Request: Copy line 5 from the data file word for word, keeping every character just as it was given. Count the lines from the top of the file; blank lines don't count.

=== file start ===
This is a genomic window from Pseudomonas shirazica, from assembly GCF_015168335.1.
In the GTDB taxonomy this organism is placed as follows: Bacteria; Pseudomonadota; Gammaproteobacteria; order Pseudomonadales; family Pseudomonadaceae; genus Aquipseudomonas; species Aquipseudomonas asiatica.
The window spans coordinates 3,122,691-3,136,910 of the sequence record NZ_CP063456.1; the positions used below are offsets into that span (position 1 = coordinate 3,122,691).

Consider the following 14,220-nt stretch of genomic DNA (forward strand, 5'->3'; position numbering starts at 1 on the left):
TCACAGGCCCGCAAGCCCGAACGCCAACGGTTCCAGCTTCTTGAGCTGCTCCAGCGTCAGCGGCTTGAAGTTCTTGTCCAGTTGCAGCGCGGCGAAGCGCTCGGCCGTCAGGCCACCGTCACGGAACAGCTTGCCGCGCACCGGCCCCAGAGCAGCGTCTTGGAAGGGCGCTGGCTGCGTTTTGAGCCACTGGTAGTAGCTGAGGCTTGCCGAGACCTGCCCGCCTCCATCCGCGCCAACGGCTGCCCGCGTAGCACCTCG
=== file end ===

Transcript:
TCACAGGCCCGCAAGCCCGAACGCCAACGGTTCCAGCTTCTTGAGCTGCTCCAGCGTCAGCGGCTTGAAGTTCTTGTCCAGTTGCAGCGCGGCGAAGCGCTCGGCCGTCAGGCCACCGTCACGGAACAGCTTGCCGCGCACCGGCCCCAGAGCAGCGTCTTGGAAGGGCGCTGGCTGCGTTTTGAGCCACTGGTAGTAGCTGAGGCTTGCCGAGACCTGCCCGCCTCCATCCGCGCCAACGGCTGCCCGCGTAGCACCTCG